Joe Biden Delivers Eulogy for John McCain: ‘We Shall Not See His Like Again’
“I always thought of John as a brother. We had a hell of a lot of family fights,” Biden said. “Above all, we understood the same thing. All politics is personal.”
Former Vice President Joe Biden delivered an emotional tribute on Thursday to his longtime friend John McCain, lauding the late senator for his service to the country and his commitment to the “basic values” of America.
“There’s nothing anyone can say or do to ease the pain right now,” Biden said to McCain’s family during the funeral service in Phoenix. “But I pray you take some comfort knowing that because you shared John with all of us your whole life, the world now shares with you in the ache of John’s death.”
Before his death, McCain asked Biden—who, alongside Barack Obama, ran against McCain in the 2008 presidential election—to deliver the eulogy at his funeral. Obama will do the same at McCain’s memorial service at the National Cathedral in Washington, D.C., on Saturday.
“I always thought of John as a brother. We had a hell of a lot of family fights. We go back a long way,” Biden said, referring to their decades of service together in the U.S. Senate. “Above all, we understood the same thing. All politics is personal. It’s all about trust. I trusted John with my life.”
McCain died on Saturday after a battle with brain cancer, the same disease that took the life of Biden’s son, Beau, in 2015. Their mutual friend, the late Ted Kennedy, also died from the same type of cancer. “It’s brutal. It’s relentless. It’s unforgiving,” Biden said of the disease.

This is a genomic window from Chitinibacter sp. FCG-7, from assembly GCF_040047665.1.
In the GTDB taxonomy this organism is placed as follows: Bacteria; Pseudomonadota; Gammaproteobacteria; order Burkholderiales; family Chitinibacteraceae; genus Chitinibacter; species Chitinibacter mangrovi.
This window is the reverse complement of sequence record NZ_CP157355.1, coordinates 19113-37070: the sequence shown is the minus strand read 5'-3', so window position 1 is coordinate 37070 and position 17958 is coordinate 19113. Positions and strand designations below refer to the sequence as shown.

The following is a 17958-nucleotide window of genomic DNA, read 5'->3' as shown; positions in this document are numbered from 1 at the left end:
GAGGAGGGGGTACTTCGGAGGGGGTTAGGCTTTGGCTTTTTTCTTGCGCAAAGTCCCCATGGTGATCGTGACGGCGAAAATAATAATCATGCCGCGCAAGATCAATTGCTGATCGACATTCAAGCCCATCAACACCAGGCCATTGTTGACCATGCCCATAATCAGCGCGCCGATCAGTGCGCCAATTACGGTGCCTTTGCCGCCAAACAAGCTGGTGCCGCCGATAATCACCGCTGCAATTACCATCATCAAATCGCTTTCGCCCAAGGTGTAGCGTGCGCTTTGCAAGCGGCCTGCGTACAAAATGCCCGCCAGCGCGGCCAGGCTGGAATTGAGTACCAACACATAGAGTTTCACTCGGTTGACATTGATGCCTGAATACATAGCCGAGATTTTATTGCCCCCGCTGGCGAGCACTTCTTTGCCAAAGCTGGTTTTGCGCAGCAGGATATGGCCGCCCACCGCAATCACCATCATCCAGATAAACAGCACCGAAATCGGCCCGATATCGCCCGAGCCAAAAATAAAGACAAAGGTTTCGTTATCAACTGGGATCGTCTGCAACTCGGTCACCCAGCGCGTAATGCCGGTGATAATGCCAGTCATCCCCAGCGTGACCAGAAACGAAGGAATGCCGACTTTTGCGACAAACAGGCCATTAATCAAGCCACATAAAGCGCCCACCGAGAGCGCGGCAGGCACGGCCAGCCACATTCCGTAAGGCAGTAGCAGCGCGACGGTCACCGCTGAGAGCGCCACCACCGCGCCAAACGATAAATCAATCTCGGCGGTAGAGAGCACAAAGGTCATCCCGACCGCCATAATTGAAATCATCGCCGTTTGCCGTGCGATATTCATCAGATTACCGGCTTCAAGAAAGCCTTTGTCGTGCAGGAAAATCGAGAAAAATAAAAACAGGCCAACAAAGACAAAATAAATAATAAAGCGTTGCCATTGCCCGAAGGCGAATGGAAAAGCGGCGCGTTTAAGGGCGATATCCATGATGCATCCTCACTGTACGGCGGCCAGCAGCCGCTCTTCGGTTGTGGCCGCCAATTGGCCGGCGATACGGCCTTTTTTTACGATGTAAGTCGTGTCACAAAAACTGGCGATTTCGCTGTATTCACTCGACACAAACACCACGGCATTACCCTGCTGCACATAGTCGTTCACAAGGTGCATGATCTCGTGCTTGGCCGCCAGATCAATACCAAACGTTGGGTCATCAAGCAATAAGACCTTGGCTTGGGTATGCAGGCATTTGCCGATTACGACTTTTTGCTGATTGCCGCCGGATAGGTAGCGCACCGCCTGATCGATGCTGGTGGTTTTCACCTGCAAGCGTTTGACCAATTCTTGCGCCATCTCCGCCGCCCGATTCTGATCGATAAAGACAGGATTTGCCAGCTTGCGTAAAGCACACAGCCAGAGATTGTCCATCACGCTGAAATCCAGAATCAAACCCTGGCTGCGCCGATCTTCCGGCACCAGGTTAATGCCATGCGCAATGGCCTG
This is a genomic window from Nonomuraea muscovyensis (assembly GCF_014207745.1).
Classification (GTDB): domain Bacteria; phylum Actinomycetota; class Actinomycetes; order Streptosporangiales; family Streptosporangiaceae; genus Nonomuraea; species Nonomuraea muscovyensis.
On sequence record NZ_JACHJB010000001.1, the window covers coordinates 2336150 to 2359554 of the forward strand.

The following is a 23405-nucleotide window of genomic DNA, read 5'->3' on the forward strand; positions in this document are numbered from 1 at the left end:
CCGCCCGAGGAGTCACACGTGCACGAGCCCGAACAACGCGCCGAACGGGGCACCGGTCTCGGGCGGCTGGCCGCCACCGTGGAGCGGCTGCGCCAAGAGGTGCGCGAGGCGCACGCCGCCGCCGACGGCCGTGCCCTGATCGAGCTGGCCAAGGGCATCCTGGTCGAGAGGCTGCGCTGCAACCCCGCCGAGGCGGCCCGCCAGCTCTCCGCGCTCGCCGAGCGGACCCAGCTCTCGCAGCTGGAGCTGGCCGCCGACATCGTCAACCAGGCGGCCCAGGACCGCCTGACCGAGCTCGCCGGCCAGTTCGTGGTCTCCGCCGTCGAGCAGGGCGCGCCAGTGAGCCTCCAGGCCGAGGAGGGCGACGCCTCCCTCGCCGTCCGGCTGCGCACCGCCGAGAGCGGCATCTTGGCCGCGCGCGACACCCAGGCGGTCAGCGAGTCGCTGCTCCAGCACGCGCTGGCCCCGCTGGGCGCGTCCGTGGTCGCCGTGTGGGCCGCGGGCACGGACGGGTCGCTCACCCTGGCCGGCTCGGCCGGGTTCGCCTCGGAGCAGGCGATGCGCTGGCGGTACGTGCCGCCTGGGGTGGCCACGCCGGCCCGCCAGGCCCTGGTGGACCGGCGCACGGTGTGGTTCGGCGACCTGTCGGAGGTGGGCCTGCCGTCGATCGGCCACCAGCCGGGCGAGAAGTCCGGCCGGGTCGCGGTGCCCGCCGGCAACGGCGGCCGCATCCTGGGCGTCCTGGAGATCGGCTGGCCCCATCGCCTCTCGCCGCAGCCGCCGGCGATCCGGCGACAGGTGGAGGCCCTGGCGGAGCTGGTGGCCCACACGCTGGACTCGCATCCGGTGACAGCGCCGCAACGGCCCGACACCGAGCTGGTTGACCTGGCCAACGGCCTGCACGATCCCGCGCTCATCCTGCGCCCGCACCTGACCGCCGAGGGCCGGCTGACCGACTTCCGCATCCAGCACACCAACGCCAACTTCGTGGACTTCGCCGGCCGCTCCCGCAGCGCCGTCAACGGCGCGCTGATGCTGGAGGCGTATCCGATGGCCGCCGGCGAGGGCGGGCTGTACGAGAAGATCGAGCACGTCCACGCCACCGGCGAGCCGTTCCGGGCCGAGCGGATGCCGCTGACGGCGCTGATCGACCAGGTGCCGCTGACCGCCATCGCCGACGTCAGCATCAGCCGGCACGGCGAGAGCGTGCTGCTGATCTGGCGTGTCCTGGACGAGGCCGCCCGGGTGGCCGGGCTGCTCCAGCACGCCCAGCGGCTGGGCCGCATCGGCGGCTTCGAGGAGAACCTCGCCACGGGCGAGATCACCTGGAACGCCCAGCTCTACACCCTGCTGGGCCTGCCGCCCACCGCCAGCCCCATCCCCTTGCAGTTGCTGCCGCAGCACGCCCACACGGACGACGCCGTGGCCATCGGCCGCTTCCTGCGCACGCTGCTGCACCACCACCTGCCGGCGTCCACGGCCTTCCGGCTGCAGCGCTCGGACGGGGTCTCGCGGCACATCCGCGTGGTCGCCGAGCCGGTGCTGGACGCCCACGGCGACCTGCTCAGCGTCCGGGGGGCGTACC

The former vice president and longtime senator, who is rumored to be considering a presidential run in 2020, held back tears as he addressed McCain’s family in the front row at North Phoenix Baptist Church.
He lamented the state of American politics today, saying that people attack each others’ “motives, not the substance of their arguments.” In what many viewed as a symbolic rebuke of President Donald Trump, Biden said McCain would only “part company with you ... if you lacked the basic values of decency, respect. Knowing that this project is bigger than yourself. ... Giving hate no safe harbor. Leaving no one behind. And understanding as Americans we’re part of something much bigger than ourselves.”
McCain’s longtime friends Grant Woods and Tommy Espinoza, in addition to Arizona Cardinals star Larry Fitzgerald, also paid tribute to the late senator. More than two dozen current and former senators were in attendance. Immediately after the funeral, McCain’s casket was taken by motorcade to Phoenix Sky Harbor International Airport, where it will be flown to Joint Base Andrews, outside Washington. On Friday, McCain will lie in state in the U.S. Capitol rotunda.
Near the end of his speech, Biden addressed McCain’s immediate family again and explained to them why the entire country, and the world, was so deeply affected by McCain’s death.
“I think it’s something more intangible. I think it’s because they knew John believed so deeply and so passionately in the soul of America. That he made it easier for them to have confidence and faith in America. His faith in the core values of this nation made them somehow feel it more genuinely themselves,” Biden said. “His belief, and it was deep, that Americans can do anything, withstand anything, achieve anything, was both unflagging and reassuring that this man believed it so strongly.”
“To paraphrase Shakespeare: we shall not see his like again.”